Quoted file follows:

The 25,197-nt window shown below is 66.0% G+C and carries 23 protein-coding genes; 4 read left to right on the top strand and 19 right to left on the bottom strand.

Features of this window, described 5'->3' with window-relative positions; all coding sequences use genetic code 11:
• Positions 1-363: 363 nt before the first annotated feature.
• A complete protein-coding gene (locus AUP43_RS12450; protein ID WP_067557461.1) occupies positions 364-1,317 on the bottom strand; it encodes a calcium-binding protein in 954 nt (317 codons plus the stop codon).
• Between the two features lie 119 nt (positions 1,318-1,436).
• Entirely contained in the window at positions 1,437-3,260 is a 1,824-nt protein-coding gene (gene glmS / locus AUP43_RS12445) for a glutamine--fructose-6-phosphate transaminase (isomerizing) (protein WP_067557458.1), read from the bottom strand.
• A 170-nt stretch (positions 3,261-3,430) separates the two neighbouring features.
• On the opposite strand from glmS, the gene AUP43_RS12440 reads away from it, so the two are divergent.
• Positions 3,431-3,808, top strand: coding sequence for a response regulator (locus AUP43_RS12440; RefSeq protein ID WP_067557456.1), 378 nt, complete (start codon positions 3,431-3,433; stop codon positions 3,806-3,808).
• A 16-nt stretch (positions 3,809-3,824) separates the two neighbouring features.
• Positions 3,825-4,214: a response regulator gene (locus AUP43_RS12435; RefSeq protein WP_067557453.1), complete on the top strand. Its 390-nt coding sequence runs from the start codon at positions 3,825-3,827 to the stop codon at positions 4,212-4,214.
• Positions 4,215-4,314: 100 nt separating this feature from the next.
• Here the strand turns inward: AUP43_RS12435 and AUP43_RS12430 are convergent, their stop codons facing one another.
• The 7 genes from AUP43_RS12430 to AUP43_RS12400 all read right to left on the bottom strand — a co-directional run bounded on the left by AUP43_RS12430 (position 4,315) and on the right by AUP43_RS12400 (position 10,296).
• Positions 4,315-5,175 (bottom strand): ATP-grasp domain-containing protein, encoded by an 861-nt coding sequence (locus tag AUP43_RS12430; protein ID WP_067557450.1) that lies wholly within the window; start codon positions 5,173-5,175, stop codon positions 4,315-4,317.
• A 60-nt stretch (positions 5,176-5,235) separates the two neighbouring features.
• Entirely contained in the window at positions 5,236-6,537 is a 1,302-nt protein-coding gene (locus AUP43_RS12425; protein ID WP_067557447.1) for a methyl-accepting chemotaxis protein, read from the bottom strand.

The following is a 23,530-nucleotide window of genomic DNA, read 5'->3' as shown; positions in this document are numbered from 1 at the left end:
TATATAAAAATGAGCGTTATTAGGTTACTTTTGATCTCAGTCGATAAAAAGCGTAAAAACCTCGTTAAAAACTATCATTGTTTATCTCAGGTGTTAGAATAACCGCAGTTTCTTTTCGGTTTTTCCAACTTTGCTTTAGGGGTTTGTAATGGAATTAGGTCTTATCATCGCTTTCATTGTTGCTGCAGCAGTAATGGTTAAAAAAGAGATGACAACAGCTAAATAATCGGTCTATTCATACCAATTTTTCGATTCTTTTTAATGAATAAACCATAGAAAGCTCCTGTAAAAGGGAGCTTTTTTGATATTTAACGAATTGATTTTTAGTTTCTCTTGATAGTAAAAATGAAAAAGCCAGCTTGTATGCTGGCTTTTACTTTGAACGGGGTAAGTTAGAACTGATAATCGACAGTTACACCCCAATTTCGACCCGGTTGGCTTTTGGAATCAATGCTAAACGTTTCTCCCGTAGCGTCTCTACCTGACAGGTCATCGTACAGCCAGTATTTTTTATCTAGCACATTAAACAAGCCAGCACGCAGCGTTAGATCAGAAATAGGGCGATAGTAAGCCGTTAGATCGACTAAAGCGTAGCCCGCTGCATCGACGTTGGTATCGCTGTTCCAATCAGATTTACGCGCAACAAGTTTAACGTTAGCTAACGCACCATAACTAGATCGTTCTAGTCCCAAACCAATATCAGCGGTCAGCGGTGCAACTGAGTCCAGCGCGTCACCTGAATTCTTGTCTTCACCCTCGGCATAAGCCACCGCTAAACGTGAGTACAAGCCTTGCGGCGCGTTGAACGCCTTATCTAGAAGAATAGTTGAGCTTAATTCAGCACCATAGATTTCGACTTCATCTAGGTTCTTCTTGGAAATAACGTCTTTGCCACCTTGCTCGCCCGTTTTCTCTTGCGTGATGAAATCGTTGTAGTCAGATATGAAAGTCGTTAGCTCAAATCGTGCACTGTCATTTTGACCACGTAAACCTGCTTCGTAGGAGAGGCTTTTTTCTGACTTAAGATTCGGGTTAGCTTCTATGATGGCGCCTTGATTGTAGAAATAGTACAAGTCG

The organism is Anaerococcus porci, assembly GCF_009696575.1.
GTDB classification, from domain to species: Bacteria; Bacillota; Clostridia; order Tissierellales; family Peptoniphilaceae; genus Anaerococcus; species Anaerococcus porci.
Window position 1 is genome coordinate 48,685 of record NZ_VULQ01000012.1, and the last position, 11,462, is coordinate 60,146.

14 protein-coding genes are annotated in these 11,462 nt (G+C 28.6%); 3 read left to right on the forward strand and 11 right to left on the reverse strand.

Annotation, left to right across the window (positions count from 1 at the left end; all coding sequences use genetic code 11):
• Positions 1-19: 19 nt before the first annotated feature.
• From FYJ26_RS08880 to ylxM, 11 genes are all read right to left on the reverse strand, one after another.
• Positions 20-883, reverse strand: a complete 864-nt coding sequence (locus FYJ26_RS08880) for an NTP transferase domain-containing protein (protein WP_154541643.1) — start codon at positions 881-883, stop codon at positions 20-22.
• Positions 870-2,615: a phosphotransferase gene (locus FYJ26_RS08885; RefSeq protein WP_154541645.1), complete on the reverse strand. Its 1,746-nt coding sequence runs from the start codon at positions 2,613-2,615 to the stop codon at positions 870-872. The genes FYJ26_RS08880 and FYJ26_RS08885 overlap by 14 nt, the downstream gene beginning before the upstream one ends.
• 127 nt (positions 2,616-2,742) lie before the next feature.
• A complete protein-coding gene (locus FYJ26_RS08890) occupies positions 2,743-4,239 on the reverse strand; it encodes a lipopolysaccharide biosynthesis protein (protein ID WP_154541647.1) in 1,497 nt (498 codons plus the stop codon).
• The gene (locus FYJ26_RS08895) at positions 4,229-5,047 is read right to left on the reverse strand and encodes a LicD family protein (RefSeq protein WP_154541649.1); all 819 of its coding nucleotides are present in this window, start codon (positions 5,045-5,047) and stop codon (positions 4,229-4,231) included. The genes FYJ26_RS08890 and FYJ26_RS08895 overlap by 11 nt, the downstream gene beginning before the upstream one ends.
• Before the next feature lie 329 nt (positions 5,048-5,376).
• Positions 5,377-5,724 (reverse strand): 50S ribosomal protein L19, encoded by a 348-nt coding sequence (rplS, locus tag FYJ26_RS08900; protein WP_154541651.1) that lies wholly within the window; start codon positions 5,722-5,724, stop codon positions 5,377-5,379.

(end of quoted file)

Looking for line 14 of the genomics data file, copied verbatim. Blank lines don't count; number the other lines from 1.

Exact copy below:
• The 7 genes from AUP43_RS12430 to AUP43_RS12400 all read right to left on the bottom strand — a co-directional run bounded on the left by AUP43_RS12430 (position 4,315) and on the right by AUP43_RS12400 (position 10,296).